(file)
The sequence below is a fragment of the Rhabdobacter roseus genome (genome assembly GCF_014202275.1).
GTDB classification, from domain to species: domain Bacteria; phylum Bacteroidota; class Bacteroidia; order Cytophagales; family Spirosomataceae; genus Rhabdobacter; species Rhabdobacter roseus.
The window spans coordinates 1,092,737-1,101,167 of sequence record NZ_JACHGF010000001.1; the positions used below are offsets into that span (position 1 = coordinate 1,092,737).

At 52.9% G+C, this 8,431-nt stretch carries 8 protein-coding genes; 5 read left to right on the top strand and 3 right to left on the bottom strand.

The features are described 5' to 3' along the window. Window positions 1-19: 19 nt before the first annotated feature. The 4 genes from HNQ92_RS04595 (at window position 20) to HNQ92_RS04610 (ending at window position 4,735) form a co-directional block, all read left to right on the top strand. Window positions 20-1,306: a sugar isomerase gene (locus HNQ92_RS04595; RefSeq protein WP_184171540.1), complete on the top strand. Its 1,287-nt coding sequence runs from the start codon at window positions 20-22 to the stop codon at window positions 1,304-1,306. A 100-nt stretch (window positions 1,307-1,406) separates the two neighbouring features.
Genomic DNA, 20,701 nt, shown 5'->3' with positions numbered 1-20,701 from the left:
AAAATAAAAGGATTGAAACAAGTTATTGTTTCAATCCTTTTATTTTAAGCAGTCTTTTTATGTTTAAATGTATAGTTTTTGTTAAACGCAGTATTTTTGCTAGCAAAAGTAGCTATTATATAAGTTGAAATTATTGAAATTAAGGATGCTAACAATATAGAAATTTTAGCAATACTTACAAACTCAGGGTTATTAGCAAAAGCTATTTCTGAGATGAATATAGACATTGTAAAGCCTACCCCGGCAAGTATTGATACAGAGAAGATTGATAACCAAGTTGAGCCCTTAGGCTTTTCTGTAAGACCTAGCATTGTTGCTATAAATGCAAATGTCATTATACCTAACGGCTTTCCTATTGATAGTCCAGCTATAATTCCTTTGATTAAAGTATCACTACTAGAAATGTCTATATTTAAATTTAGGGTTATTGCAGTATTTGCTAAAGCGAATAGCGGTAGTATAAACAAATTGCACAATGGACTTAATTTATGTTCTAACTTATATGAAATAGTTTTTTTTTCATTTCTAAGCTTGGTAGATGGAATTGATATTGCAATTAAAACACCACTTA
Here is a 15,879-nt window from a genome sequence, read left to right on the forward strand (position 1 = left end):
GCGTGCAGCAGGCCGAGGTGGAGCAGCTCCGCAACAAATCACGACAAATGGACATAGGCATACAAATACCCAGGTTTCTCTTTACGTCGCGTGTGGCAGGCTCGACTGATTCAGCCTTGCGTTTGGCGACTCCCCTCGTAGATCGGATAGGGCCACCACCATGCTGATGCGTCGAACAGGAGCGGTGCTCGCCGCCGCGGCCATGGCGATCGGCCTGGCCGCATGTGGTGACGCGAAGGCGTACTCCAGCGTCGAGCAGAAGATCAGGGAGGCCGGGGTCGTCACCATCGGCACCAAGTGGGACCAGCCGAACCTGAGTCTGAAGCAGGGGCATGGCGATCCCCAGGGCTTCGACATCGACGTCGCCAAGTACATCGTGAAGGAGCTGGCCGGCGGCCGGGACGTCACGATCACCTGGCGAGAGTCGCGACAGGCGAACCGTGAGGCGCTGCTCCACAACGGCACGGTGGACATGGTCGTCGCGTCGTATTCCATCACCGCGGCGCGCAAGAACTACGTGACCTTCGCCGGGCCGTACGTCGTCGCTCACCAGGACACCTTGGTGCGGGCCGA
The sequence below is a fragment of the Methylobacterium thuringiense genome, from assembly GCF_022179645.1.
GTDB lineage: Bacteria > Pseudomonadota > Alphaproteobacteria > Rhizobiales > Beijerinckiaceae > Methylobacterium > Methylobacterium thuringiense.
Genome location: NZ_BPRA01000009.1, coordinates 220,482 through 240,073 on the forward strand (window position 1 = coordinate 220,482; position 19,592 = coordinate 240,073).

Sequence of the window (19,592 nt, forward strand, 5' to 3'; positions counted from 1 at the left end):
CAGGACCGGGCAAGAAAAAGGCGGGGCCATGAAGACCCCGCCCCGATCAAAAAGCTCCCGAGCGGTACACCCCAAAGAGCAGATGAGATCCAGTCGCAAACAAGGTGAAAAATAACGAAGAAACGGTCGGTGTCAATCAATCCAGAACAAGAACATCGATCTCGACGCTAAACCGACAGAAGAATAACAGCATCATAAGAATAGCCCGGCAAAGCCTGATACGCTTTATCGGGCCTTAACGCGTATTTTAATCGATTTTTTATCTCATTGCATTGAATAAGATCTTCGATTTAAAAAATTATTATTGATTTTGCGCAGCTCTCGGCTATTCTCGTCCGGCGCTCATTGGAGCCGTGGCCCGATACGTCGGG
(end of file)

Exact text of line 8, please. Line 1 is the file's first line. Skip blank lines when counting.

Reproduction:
Here is a 15,879-nt window from a genome sequence, read left to right on the forward strand (position 1 = left end):